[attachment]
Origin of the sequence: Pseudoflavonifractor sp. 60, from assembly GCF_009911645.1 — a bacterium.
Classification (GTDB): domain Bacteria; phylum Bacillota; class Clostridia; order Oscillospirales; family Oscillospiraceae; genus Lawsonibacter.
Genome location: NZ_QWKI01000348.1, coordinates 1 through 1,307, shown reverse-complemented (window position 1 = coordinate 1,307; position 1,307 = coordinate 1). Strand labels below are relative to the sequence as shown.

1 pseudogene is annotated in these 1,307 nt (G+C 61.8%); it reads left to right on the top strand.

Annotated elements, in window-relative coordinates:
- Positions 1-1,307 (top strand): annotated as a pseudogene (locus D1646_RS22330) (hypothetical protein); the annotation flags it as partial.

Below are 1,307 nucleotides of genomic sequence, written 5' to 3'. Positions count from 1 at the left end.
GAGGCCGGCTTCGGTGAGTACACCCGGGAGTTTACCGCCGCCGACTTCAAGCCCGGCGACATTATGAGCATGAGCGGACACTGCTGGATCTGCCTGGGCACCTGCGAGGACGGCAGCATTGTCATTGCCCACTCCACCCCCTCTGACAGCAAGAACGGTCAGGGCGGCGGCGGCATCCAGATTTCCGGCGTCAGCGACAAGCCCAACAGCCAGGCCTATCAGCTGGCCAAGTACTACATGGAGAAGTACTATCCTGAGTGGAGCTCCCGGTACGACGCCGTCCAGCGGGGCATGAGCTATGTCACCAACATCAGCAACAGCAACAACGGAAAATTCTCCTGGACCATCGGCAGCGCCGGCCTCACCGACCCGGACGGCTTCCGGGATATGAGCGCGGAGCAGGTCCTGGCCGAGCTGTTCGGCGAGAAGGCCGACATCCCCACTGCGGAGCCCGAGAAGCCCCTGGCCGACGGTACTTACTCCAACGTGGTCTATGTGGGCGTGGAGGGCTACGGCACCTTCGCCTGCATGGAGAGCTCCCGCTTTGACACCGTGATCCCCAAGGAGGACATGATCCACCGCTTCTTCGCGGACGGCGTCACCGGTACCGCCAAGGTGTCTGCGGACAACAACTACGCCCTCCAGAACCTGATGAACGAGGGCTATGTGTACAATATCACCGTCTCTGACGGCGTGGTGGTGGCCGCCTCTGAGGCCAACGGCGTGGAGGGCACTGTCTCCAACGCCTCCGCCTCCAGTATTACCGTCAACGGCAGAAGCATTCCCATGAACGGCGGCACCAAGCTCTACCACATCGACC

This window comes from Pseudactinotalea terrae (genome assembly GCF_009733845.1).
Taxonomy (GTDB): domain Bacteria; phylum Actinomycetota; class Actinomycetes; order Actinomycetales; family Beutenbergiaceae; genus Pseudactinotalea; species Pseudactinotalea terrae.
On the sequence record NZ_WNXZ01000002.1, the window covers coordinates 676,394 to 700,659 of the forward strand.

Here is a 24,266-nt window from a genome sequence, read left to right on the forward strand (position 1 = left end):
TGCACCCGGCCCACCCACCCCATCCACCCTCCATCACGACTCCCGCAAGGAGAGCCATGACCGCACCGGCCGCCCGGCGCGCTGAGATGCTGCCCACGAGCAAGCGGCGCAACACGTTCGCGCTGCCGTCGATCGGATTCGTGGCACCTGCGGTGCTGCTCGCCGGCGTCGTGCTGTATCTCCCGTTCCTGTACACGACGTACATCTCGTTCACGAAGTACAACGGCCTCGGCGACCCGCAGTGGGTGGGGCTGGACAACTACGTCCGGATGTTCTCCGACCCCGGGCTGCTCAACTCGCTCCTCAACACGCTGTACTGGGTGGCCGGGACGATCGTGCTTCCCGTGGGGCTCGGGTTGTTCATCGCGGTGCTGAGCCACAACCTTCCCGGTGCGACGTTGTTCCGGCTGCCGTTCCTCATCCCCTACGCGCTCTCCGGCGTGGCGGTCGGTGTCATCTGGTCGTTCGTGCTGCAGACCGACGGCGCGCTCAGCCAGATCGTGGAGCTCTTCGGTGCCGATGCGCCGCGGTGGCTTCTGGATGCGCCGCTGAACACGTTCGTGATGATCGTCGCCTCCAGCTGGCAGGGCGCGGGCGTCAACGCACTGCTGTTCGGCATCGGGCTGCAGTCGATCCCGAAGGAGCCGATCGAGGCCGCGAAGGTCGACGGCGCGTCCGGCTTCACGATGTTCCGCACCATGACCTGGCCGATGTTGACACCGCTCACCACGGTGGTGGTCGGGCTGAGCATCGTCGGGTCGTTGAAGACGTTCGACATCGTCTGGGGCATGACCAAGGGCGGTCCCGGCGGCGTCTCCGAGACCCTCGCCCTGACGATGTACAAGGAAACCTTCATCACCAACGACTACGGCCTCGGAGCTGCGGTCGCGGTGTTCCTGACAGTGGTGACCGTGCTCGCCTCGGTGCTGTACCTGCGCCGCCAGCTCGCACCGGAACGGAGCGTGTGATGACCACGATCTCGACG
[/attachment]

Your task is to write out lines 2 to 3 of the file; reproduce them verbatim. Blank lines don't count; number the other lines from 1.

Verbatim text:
Classification (GTDB): domain Bacteria; phylum Bacillota; class Clostridia; order Oscillospirales; family Oscillospiraceae; genus Lawsonibacter.
Genome location: NZ_QWKI01000348.1, coordinates 1 through 1,307, shown reverse-complemented (window position 1 = coordinate 1,307; position 1,307 = coordinate 1). Strand labels below are relative to the sequence as shown.